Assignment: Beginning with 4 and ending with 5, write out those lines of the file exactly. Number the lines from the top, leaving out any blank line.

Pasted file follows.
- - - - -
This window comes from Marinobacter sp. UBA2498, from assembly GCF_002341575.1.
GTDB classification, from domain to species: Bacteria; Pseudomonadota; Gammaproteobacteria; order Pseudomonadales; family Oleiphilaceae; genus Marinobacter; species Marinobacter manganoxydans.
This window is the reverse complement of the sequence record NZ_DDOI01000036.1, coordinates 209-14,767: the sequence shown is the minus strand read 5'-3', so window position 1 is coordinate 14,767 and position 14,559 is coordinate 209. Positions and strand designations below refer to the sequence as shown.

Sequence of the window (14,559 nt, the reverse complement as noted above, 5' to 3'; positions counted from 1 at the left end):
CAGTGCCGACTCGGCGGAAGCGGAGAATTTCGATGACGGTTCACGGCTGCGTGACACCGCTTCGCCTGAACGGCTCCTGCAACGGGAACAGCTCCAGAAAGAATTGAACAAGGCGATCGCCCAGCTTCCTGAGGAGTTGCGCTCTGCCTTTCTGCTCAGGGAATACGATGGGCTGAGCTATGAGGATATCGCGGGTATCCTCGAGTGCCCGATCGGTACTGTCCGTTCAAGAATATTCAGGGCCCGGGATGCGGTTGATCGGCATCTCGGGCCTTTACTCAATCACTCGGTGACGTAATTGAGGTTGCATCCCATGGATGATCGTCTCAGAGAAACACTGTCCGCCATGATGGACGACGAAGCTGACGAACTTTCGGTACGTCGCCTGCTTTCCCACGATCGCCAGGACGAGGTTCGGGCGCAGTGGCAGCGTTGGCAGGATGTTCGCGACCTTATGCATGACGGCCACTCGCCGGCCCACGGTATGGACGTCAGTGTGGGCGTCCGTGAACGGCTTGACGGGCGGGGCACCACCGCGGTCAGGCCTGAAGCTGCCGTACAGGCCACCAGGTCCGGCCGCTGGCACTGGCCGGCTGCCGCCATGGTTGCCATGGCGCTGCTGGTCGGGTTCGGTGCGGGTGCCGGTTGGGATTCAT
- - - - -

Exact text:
Sequence of the window (14,559 nt, the reverse complement as noted above, 5' to 3'; positions counted from 1 at the left end):
CAGTGCCGACTCGGCGGAAGCGGAGAATTTCGATGACGGTTCACGGCTGCGTGACACCGCTTCGCCTGAACGGCTCCTGCAACGGGAACAGCTCCAGAAAGAATTGAACAAGGCGATCGCCCAGCTTCCTGAGGAGTTGCGCTCTGCCTTTCTGCTCAGGGAATACGATGGGCTGAGCTATGAGGATATCGCGGGTATCCTCGAGTGCCCGATCGGTACTGTCCGTTCAAGAATATTCAGGGCCCGGGATGCGGTTGATCGGCATCTCGGGCCTTTACTCAATCACTCGGTGACGTAATTGAGGTTGCATCCCATGGATGATCGTCTCAGAGAAACACTGTCCGCCATGATGGACGACGAAGCTGACGAACTTTCGGTACGTCGCCTGCTTTCCCACGATCGCCAGGACGAGGTTCGGGCGCAGTGGCAGCGTTGGCAGGATGTTCGCGACCTTATGCATGACGGCCACTCGCCGGCCCACGGTATGGACGTCAGTGTGGGCGTCCGTGAACGGCTTGACGGGCGGGGCACCACCGCGGTCAGGCCTGAAGCTGCCGTACAGGCCACCAGGTCCGGCCGCTGGCACTGGCCGGCTGCCGCCATGGTTGCCATGGCGCTGCTGGTCGGGTTCGGTGCGGGTGCCGGTTGGGATTCAT